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I speak it no English

I speak it no English | SA Education | Scoop.it
There are many aspects of education that fail the children of South Africa and none more important than the other.

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Training teachers in their own languages to teach math, science and other subjects will be difficult and costly. Another challenge in this regard will be finding African words to replace English/European ones. For an example, “phosphorous” in chemistry can’t still remain “phosphorous” or this will defeat the purpose.


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Minister urges debate on African language use in HE - University World News

Minister urges debate on African language use in HE - University World News | SA Education | Scoop.it

South Africa’s Minister of Higher Education and Training Blade Nzimande has called for a debate to inform the use of African languages for teaching and research in higher education.

He said South Africans must move from merely developing African languages as languages of scholarship in academia, to giving these languages identity as part of the academic discourse.

Nzimande, who addressed the 10th anniversary of the Stellenbosch University language centre on Thursday on the advancement of African languages, was concerned that their use at most South African universities was merely symbolic.

The minister accepted that different universities were at different levels of promoting multilingualism within their operations. He said some universities were genuinely pursuing multilingual language policies that they had developed.


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Indigenous languages in danger, say experts | The New Age Online

Indigenous languages in danger, say experts | The New Age Online | SA Education | Scoop.it

South Africa’s indigenous languages are in danger. Government and civil society must invest in developing South Africa’s indigenous languages at secondary and tertiary education levels.


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Violence shuts South Africa schools

Violence shuts South Africa schools | SA Education | Scoop.it
A surge in gang violence leads education officials in South Africa's Western Cape province to close 16 schools for two days.

Via #BBBundyBlog #NOMORELIES Tom Woods #Activist Award #Scoopiteer >20,000 Sources >250K Connections http://goo.gl/ruHO3Q
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Alison D. Gilbert's curator insight, August 15, 2013 4:43 PM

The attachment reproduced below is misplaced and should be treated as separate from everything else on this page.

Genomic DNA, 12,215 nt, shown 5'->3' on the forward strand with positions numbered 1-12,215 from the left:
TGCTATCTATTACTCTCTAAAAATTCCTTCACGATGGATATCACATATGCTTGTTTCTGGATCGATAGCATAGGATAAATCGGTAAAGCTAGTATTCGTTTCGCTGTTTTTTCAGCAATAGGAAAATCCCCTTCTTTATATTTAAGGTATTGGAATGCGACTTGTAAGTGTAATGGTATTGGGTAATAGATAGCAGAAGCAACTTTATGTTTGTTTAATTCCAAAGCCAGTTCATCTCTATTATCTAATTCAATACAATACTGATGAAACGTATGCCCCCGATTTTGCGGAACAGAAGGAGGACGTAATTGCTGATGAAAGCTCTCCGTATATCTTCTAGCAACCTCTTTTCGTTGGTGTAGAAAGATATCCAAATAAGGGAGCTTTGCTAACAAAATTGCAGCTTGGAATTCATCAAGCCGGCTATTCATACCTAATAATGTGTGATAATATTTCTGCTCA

I am always saddened and stunned by the amount of violence that persists. It is a shame that people cannot resolve their differences and get what they need without resorting to violence which usually results in destruction and deaths.

Brandon Yates's comment, September 17, 2013 5:52 AM
It is incredibly disheartening to see that gang violence, which has for many years been a serious problem in the Western Cape, has now become such a problem that it is affecting the education of our nations youth. It is good to see that Provincial Premier Helen Zille has asked the national government to send in the army to help overwhelmed police. I am a great admirer of the work she does for this province and she has once again shown her initiative by coming up with a realistic solution to this drastic problem. Children and teachers should never have to fear going to school.
Sophie Charlotte Foster's curator insight, September 24, 2013 7:25 AM

Violence in schools appears to be an increasing problem in South Africa. It is unbelievable to realize that violence is affecting schools as it disrupts the already problematic educational systems in the country. The presence of the National Guard in the areas which are affected by the gang violence and shoot outs will be beneficial in preventing future fatalities which are unnecessary and tragic. The temporary closure of schools will negatively affect academic syllabi and the completion of essential school work in order to prepare scholars properly for examinations. Helen Zille’s role in assisting the police with stopping the actions of criminals is encouraging as there is awareness within government that there is a vital problem with regards to insufficient protection of citizens.

Rescooped by Tammy Michaelis from Technology in the Classroom
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Free tablets, wi-fi for Gauteng schools - SouthAfrica.info

Free tablets, wi-fi for Gauteng schools - SouthAfrica.info | SA Education | Scoop.it
Gauteng's 2 200 public schools will have access to uncapped wi-fi and 3G connectivity
and 88 000 Huawei tablets will be distributed to students from next year as part of
the province's e-Learning Solution.